The cash-on-cash return can be calculated by dividing the annual pre-tax cash flow of a property by the total amount of cash initially invested in the property. This ratio will tell you how much money you are earning on your cash invested.

For example, if you invested $400,000 in a rental property and it produces an annual pre-tax cash flow of $40,000, then the cash-on-cash return would be 10%. ($40,000/$400,000 = 0.10 or 10%).

In other words, for every $1 of cash you have invested, you are earning $0.10 in return. This metric is useful when evaluating multiple investment properties as it allows you to compare your return on cash invested.

As an investor, you should strive for higher returns as this means more money earned from your investment. When evaluating an investment property, make sure to use the cash-on-cash return as one of the rules for assessing whether the property is worth investing in or not.

3) The Debt Service Coverage Ratio Calculation

The Debt Service Coverage Ratio (DSCR) is an important investment property rule that real estate investors use to determine if a potential property is a good investment. The ratio compares the amount of income generated by a property to the total cost of servicing its debt.

This calculation helps investors evaluate whether they can cover the cost of the loan payments, as well as any other expenses associated with the property.

To calculate the DSCR, divide the net operating income of the property by its total debt service. The debt service is the total of the monthly mortgage payment, property taxes, and property insurance.

For example, if the net operating income of a home is $3,000 per month and the total debt service on the property is $2,400 per month, then the DSCR would be 1.25 ($3,000/$2,400). This means that there would be an 12.5% cushion to cover any additional expenses.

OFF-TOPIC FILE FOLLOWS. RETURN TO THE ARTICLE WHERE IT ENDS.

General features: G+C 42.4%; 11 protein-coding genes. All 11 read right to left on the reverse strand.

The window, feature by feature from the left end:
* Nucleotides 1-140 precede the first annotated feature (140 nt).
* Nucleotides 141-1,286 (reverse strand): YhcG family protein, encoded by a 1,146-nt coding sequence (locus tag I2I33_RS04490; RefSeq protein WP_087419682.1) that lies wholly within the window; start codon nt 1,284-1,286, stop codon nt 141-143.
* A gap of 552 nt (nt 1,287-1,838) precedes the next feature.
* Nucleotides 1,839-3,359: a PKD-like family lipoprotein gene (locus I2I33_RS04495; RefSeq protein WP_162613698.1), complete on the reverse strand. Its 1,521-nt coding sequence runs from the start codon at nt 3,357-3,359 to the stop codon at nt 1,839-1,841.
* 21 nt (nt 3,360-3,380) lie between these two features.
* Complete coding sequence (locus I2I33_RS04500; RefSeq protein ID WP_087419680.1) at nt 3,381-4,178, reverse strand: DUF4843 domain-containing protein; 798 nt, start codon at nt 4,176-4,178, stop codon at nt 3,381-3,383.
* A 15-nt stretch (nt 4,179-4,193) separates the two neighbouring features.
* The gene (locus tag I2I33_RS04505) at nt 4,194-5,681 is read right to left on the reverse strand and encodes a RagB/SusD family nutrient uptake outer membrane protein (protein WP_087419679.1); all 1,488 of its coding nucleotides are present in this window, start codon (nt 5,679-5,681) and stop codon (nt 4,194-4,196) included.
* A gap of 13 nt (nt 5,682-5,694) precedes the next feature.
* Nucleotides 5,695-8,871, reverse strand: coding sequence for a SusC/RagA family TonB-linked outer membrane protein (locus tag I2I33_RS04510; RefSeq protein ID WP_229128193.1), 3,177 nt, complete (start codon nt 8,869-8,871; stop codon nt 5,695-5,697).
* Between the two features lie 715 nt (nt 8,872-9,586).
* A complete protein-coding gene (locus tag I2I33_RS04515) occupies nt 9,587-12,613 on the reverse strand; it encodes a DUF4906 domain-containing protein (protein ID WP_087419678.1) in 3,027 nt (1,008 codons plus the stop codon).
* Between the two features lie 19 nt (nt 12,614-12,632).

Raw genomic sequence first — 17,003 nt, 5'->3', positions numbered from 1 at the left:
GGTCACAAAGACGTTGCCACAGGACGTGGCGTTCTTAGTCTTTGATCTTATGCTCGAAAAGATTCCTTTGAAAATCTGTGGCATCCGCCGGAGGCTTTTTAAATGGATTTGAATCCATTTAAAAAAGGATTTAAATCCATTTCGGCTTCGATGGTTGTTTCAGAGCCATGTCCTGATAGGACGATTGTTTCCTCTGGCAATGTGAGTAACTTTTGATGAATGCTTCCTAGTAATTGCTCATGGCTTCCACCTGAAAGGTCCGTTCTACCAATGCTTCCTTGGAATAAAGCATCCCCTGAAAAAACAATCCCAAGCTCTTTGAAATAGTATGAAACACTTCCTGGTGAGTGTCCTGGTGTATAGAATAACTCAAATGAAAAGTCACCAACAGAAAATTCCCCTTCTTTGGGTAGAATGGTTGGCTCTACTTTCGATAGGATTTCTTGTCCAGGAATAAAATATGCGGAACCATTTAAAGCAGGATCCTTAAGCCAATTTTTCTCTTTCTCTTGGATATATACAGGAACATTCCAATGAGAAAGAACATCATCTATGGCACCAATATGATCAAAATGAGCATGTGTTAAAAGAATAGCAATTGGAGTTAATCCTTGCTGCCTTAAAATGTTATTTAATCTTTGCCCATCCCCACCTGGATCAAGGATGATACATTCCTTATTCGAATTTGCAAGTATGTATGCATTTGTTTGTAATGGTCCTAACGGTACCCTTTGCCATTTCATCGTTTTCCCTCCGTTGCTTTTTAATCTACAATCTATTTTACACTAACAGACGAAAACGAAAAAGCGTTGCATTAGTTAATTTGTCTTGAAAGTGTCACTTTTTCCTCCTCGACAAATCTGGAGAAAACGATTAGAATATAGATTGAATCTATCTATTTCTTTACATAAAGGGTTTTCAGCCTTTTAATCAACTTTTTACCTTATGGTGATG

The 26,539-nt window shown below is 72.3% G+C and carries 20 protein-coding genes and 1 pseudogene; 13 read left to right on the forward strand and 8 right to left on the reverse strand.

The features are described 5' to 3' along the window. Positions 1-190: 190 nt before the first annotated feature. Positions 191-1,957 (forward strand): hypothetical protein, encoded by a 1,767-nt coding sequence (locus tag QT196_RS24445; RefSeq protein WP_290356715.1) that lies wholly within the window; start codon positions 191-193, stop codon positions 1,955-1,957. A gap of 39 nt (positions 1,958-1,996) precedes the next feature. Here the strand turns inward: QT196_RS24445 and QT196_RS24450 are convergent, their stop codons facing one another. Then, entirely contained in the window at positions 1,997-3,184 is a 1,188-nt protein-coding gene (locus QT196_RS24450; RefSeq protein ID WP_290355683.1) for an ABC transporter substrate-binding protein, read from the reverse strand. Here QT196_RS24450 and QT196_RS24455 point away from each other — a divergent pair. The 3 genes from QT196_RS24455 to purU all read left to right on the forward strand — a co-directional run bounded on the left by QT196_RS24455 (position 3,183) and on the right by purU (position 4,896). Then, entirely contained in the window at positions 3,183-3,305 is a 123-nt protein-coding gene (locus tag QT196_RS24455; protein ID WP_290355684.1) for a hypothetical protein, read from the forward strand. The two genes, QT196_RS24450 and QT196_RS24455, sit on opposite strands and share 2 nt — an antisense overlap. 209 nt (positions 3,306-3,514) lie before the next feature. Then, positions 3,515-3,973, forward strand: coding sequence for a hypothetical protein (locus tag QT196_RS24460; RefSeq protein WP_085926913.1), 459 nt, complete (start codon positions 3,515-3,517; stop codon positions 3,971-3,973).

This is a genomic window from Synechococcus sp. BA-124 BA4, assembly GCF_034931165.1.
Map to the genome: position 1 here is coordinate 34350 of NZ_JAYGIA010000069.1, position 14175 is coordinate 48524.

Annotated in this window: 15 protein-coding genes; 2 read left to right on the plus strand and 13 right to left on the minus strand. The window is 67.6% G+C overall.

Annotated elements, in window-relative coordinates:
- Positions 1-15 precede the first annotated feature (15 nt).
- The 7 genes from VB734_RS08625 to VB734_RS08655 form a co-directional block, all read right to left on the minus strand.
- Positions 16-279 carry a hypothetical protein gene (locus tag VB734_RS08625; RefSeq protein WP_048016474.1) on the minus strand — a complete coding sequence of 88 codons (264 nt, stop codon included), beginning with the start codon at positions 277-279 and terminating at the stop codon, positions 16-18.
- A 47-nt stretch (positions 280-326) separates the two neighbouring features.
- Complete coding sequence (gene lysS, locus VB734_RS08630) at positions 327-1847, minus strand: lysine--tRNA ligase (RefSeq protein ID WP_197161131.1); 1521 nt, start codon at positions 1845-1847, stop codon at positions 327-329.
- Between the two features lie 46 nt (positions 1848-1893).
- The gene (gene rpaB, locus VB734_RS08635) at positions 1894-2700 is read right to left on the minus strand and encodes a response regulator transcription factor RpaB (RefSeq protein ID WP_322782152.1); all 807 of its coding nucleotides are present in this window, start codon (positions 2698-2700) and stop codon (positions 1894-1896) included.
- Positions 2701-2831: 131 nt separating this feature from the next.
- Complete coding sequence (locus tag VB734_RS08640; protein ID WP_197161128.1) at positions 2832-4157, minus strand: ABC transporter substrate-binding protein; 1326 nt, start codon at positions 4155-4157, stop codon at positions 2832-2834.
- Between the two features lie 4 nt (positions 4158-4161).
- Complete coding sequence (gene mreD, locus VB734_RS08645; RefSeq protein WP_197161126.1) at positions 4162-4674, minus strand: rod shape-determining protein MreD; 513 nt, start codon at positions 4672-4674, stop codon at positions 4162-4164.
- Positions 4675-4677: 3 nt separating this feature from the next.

For a multifamily property, the DSCR would be calculated in a similar fashion. For example, if the net operating income for an 8-unit property is $7,600 per month and the total debt service is $6,800 per month, then the DSCR would be 1.11 ($7,600/$6,800). Again, this indicates that there would be an 11% cushion for additional expenses.

Knowing the DSCR for a potential investment property is critical for evaluating its profitability. A higher DSCR indicates that there is a greater margin of safety when it comes to covering the debt service and other expenses associated with owning the property. By understanding how to calculate the DSCR, investors can make more informed decisions when considering potential investments.

4) The Gross Rent Multiplier Calculation

The Gross Rent Multiplier (GRM) is a popular calculation used by real estate investors to help assess the potential returns of an investment property. It measures the relationship between the sale price and the annual rental income of a property and can be used to compare different properties and make informed decisions.

To calculate the Gross Rent Multiplier, first determine the Annual Gross Rental Income of the property you are considering investing in. This should include all regular rental income from tenants, and any additional income sources such as parking or laundry fees.

Once you have determined this amount, divide it by the sale price of the property. This will give you the Gross Rent Multiplier for that particular property.

For example, if a property has an annual gross rental income of $36,000 and a sale price of $400,000, the Gross Rent Multiplier would be 12 ($36,000 / $400,000 = 0.09).

The GRM can provide real estate investors with insight into potential returns on a particular property. Generally, a higher GRM indicates higher potential returns. However, it is important to remember that this is not an exact science and other factors should be taken into consideration before investing in a property.